# Tour:Intersection of subgroups is subgroup

**This article adapts material from the main article:** intersection of subgroups is subgroup

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PREREQUISITES:Definition of group and subgroup (preferably, the universal algebraic definitions)WHAT YOU NEED TO DO:

- Try proving that in any group, an intersection of subgroups is again a subgroup. Here, by intersection we mean the intersection of the underlying subsets.
- Check out the proof below after you've tried.

## Statement

### Verbal statement

The intersection of any arbitrary collection of subgroups of a group is again a subgroup.

### Symbolic statement

Let be an arbitrary collection of subgroups of a group indexed by . Then, is again a subgroup of .

Note that if the collection is *empty*, the intersection is defined to be the whole group. In this case, the intersection is clearly a subgroup. It should be noted that the case of an empty intersection is covered in the language of the general proof.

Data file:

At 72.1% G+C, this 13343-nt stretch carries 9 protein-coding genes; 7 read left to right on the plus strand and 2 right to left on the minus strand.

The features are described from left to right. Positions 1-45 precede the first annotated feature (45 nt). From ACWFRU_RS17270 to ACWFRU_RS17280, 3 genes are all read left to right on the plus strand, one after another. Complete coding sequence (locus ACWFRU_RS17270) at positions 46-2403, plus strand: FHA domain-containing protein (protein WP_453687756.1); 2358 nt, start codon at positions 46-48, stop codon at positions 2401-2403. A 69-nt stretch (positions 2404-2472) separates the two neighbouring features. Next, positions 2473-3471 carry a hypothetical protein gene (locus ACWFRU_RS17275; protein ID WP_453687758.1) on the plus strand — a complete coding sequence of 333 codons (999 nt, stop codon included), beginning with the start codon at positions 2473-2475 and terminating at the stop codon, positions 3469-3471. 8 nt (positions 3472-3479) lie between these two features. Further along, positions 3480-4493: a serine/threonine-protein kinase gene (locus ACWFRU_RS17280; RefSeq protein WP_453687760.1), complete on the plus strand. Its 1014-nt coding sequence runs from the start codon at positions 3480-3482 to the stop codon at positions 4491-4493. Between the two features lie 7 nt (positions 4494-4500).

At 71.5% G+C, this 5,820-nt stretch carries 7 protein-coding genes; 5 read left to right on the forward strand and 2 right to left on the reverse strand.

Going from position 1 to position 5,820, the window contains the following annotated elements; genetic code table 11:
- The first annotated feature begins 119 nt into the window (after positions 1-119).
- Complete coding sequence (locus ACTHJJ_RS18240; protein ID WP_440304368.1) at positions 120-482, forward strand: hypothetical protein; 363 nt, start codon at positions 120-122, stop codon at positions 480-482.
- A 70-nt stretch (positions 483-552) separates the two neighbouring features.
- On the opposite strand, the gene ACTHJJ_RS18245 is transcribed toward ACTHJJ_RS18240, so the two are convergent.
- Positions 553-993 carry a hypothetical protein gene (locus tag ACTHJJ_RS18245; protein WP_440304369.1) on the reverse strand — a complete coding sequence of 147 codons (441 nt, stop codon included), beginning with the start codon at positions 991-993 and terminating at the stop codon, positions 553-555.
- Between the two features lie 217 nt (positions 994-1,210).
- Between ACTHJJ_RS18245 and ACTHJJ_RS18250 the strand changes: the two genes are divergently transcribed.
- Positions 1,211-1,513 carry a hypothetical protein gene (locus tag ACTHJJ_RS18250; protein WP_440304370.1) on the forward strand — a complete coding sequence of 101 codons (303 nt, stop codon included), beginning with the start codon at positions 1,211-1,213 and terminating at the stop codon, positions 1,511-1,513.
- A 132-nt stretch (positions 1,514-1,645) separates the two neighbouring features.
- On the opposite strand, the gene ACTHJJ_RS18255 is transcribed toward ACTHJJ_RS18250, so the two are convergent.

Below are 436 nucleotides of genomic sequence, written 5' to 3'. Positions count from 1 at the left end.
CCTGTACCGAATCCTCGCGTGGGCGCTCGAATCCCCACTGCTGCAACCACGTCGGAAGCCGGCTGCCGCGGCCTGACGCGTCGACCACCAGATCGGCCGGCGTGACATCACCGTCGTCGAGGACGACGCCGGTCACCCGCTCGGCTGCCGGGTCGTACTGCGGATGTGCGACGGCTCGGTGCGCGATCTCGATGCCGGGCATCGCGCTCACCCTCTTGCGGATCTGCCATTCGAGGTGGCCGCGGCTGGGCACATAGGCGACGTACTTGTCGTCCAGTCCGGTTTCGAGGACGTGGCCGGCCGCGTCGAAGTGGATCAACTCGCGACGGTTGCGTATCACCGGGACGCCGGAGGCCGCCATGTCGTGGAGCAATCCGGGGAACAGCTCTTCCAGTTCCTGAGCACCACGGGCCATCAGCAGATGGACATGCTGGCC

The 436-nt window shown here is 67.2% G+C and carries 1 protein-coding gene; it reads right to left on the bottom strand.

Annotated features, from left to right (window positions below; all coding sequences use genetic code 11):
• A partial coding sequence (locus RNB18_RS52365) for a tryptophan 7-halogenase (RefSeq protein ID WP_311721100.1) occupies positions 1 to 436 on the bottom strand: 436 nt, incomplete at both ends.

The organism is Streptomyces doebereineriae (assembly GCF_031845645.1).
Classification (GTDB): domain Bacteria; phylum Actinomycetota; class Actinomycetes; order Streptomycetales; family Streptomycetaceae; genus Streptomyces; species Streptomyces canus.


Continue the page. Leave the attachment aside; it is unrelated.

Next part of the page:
## Proof

*Given*: Let be an arbitrary collection of subgroups of a group indexed by Let us denote Here, denotes the identity element of

*To prove*: We need to show that is a subgroup. In other words, we need to show the following:

- If then
- If then

*Proof*: Let's prove these one by one:

- Since for every
- Take . Then for every Since each is a subgroup, for each Thus,
- Take Then for every so for every Thus

This page is part of the Groupprops guided tour for beginners. Make notes of any doubts, confusions or comments you have about this page before proceeding.PREVIOUS: Introduction three (beginners)|UP: Introduction three (beginners)|NEXT: Union of two subgroups is not a subgroup